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Water and sanitation are among the key challenges facing the Pacific Island region and will be a focus for discussion at the upcoming Third International Conference on Small Island Developing States (SIDS) in Samoa, 1‒4 September.

According to Mike Petterson, Director of the Secretariat of the Pacific Community’s (SPC) Applied Geoscience and Technology Division, all Pacific SIDS have made some progress in water and sanitation but not enough.

‘Many of these efforts are not keeping up with population growth, meaning the region as a whole is actually going backwards compared to the rest of the world,’ said Professor Petterson. ‘SPC is working with the World Health Organization (WHO) and UNICEF to assess progress against the Millennium Development Goal (MDGs) targets for water supply and sanitation. For the region as a whole the findings aren’t good.’

UNICEF Water, Sanitation and Hygiene Specialist, Marc Overmars, said the MDGs aim to halve the proportion of people without access to basic sanitation and safe drinking water by 2015.  ‘The data we’ve collected with WHO suggest that for the Pacific as a whole, progress towards these targets has been poor compared to neighbouring regions and the world,’ he said.

Last Updated on Wednesday, 20 August 2014 09:37 Read more...
 

GSD News 2nd Quarter: April - June 2014

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Last Updated on Thursday, 19 March 2015 13:21
 

Pacific Resource and Environmental Economics Network - Issue 10 June 2014

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Welcome to the June 2014 edition of the PREEN Newsletter. This edition includes details of current projects in the field including an economic valuation of the Vatu-i-Ra Seascape of Fiji, and results from the first pilot study in the Alternative Indicators for Melanesia Initiative.

You will find information on the recently released ADB report on the economic costs of the water and sanitation situation in Tarawa, Kiribati, as well as recent training events on economics for sustainable resource use and conservation.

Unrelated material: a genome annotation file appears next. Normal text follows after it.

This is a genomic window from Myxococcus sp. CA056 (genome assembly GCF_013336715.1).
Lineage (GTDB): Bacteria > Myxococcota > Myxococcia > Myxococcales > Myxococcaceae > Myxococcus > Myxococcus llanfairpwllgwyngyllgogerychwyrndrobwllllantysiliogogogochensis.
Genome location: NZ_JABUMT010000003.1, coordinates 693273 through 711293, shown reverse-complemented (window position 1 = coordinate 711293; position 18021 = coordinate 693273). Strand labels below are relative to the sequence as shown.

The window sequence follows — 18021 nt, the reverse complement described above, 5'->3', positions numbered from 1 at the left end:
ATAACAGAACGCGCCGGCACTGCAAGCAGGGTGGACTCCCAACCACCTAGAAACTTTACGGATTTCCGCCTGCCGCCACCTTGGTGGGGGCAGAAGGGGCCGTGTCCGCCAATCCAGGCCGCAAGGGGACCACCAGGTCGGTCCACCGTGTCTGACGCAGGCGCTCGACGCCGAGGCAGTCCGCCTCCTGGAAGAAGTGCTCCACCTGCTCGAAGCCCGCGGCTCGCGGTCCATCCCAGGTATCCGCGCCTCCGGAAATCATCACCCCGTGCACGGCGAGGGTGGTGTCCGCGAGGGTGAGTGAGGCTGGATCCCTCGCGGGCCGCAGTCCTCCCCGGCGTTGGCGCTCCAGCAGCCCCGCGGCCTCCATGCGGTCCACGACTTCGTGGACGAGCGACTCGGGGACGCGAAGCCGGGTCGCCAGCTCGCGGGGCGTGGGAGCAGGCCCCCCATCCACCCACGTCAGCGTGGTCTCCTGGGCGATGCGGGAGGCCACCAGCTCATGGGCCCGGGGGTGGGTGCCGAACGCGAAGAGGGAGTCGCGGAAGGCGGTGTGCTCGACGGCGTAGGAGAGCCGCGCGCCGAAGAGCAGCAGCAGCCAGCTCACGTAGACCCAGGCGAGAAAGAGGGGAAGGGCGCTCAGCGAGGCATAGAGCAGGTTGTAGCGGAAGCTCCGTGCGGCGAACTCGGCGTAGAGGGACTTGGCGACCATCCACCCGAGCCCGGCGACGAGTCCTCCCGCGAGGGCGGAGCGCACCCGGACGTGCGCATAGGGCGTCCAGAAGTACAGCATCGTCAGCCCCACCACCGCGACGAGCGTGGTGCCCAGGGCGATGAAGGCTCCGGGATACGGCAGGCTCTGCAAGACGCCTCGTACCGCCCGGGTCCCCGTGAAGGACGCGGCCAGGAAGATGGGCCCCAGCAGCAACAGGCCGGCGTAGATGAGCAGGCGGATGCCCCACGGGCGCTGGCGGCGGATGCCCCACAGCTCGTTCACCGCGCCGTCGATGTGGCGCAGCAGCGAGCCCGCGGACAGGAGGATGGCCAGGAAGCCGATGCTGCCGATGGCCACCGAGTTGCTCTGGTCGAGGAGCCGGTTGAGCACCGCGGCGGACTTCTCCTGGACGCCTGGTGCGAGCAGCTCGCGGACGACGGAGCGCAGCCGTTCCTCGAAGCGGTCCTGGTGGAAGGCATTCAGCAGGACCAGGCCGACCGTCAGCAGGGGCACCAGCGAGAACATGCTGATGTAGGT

We welcome new articles as they emerge so please do share your new findings, projects and events with us to keep the network informed of developments in the Pacific.

Best wishes,
Anna Rios Wilks
PREEN coordinator


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Last Updated on Wednesday, 16 July 2014 10:51
 


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Newsflash

Thursday 27 November 2014, Secretariat of the Pacific Community (SPC) Suva, Fiji - The Pacific region continues to face development issues and technology of all kinds is assisting many areas of decision making, wealth generation and job creation. This was the focus of opening remarks delivered by Professor Michael Petterson, Director of the Secretariat of the Pacific Community’s (SPC) Applied Geoscience and Technology Division (AGTD) at the Geographic Information System and Remote Sensing (GIS & RS) conference.

The GIS & RS conference opened on Tuesday, 25th November at the University of the South Pacific, Suva, Fiji with the theme “Empowering Pacific Communities through Improved Geospatial Data”, and where approximately 280 participants were in attendance with representatives from countries and agencies from the Pacific and beyond.

‘Although we have some way to go because of limited capacity and resources, organisations like SPC have made a solid start in developing modern databases, applying new technologies, including Unmanned Aerial Vehicles, multivariate satellite spectra and bathymetric instruments. These technologies allow for rapid coverage of land and lagoon, enabling experts to determine land use, forestry cover, areas of mineralisation, sites for geothermal energy and to assist with planning decisions,’ Petterson described.